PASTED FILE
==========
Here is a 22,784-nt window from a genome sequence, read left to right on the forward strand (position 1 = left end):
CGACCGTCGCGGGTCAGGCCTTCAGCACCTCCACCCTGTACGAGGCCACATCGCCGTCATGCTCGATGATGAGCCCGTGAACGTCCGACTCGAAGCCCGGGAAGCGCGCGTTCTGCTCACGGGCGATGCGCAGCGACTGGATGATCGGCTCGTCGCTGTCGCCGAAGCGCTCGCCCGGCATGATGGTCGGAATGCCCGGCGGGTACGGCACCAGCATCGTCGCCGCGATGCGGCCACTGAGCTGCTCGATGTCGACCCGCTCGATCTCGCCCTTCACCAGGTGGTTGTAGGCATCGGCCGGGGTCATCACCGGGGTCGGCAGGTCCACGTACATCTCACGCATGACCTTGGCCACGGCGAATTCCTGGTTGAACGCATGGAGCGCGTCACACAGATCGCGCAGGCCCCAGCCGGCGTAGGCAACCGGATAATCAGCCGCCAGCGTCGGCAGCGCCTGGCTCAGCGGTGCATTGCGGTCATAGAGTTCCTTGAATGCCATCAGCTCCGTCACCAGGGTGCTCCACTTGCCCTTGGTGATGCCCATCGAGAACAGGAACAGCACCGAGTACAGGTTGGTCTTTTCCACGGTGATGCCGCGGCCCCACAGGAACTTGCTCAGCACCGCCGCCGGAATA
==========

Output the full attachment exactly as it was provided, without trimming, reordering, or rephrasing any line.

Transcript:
Here is a 22,784-nt window from a genome sequence, read left to right on the forward strand (position 1 = left end):
CGACCGTCGCGGGTCAGGCCTTCAGCACCTCCACCCTGTACGAGGCCACATCGCCGTCATGCTCGATGATGAGCCCGTGAACGTCCGACTCGAAGCCCGGGAAGCGCGCGTTCTGCTCACGGGCGATGCGCAGCGACTGGATGATCGGCTCGTCGCTGTCGCCGAAGCGCTCGCCCGGCATGATGGTCGGAATGCCCGGCGGGTACGGCACCAGCATCGTCGCCGCGATGCGGCCACTGAGCTGCTCGATGTCGACCCGCTCGATCTCGCCCTTCACCAGGTGGTTGTAGGCATCGGCCGGGGTCATCACCGGGGTCGGCAGGTCCACGTACATCTCACGCATGACCTTGGCCACGGCGAATTCCTGGTTGAACGCATGGAGCGCGTCACACAGATCGCGCAGGCCCCAGCCGGCGTAGGCAACCGGATAATCAGCCGCCAGCGTCGGCAGCGCCTGGCTCAGCGGTGCATTGCGGTCATAGAGTTCCTTGAATGCCATCAGCTCCGTCACCAGGGTGCTCCACTTGCCCTTGGTGATGCCCATCGAGAACAGGAACAGCACCGAGTACAGGTTGGTCTTTTCCACGGTGATGCCGCGGCCCCACAGGAACTTGCTCAGCACCGCCGCCGGAATA